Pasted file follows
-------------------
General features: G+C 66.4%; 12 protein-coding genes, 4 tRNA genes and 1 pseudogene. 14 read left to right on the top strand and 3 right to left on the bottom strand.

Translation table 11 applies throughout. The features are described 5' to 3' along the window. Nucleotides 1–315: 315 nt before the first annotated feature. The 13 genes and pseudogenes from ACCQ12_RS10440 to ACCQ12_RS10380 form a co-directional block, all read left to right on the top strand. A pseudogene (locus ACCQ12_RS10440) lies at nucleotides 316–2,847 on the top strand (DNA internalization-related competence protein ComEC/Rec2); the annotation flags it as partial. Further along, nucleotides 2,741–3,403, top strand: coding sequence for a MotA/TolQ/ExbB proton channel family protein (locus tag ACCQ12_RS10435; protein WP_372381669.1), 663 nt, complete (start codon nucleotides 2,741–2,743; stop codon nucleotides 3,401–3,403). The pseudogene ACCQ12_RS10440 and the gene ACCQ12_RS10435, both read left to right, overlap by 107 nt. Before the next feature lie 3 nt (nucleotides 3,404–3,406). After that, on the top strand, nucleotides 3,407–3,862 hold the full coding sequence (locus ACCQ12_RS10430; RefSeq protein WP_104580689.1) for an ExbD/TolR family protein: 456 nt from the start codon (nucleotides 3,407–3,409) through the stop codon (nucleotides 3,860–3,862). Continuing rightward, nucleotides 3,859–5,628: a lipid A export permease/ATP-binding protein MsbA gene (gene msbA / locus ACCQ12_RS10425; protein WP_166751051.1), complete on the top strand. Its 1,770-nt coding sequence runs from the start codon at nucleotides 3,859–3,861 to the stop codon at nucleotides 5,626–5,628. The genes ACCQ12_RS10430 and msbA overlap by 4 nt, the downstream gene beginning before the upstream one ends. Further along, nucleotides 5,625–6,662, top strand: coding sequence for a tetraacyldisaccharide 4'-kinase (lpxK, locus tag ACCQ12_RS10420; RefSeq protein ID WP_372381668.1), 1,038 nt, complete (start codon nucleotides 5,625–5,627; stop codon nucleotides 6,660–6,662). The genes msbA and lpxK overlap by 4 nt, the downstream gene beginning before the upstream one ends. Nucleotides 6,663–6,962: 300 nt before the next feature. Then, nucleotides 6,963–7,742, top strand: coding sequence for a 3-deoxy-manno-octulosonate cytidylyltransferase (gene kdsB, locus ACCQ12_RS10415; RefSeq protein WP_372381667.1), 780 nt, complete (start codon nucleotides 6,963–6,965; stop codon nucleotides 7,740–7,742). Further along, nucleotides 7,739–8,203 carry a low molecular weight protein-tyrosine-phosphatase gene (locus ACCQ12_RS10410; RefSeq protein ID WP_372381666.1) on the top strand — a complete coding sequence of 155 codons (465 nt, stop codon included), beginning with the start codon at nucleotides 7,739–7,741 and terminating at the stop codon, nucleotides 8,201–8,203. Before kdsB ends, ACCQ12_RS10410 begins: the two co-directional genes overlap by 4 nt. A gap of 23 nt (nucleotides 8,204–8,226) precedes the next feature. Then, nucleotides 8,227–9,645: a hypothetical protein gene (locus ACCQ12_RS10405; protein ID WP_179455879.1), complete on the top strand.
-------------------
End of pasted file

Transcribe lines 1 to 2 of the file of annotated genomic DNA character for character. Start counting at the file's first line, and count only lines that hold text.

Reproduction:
General features: G+C 66.4%; 12 protein-coding genes, 4 tRNA genes and 1 pseudogene. 14 read left to right on the top strand and 3 right to left on the bottom strand.

Translation table 11 applies throughout. The features are described 5' to 3' along the window. Nucleotides 1–315: 315 nt before the first annotated feature. The 13 genes and pseudogenes from ACCQ12_RS10440 to ACCQ12_RS10380 form a co-directional block, all read left to right on the top strand. A pseudogene (locus ACCQ12_RS10440) lies at nucleotides 316–2,847 on the top strand (DNA internalization-related competence protein ComEC/Rec2); the annotation flags it as partial. Further along, nucleotides 2,741–3,403, top strand: coding sequence for a MotA/TolQ/ExbB proton channel family protein (locus tag ACCQ12_RS10435; protein WP_372381669.1), 663 nt, complete (start codon nucleotides 2,741–2,743; stop codon nucleotides 3,401–3,403). The pseudogene ACCQ12_RS10440 and the gene ACCQ12_RS10435, both read left to right, overlap by 107 nt. Before the next feature lie 3 nt (nucleotides 3,404–3,406). After that, on the top strand, nucleotides 3,407–3,862 hold the full coding sequence (locus ACCQ12_RS10430; RefSeq protein WP_104580689.1) for an ExbD/TolR family protein: 456 nt from the start codon (nucleotides 3,407–3,409) through the stop codon (nucleotides 3,860–3,862). Continuing rightward, nucleotides 3,859–5,628: a lipid A export permease/ATP-binding protein MsbA gene (gene msbA / locus ACCQ12_RS10425; protein WP_166751051.1), complete on the top strand. Its 1,770-nt coding sequence runs from the start codon at nucleotides 3,859–3,861 to the stop codon at nucleotides 5,626–5,628. The genes ACCQ12_RS10430 and msbA overlap by 4 nt, the downstream gene beginning before the upstream one ends. Further along, nucleotides 5,625–6,662, top strand: coding sequence for a tetraacyldisaccharide 4'-kinase (lpxK, locus tag ACCQ12_RS10420; RefSeq protein ID WP_372381668.1), 1,038 nt, complete (start codon nucleotides 5,625–5,627; stop codon nucleotides 6,660–6,662). The genes msbA and lpxK overlap by 4 nt, the downstream gene beginning before the upstream one ends. Nucleotides 6,663–6,962: 300 nt before the next feature. Then, nucleotides 6,963–7,742, top strand: coding sequence for a 3-deoxy-manno-octulosonate cytidylyltransferase (gene kdsB, locus ACCQ12_RS10415; RefSeq protein WP_372381667.1), 780 nt, complete (start codon nucleotides 6,963–6,965; stop codon nucleotides 7,740–7,742). Further along, nucleotides 7,739–8,203 carry a low molecular weight protein-tyrosine-phosphatase gene (locus ACCQ12_RS10410; RefSeq protein ID WP_372381666.1) on the top strand — a complete coding sequence of 155 codons (465 nt, stop codon included), beginning with the start codon at nucleotides 7,739–7,741 and terminating at the stop codon, nucleotides 8,201–8,203. Before kdsB ends, ACCQ12_RS10410 begins: the two co-directional genes overlap by 4 nt. A gap of 23 nt (nucleotides 8,204–8,226) precedes the next feature. Then, nucleotides 8,227–9,645: a hypothetical protein gene (locus ACCQ12_RS10405; protein ID WP_179455879.1), complete on the top strand.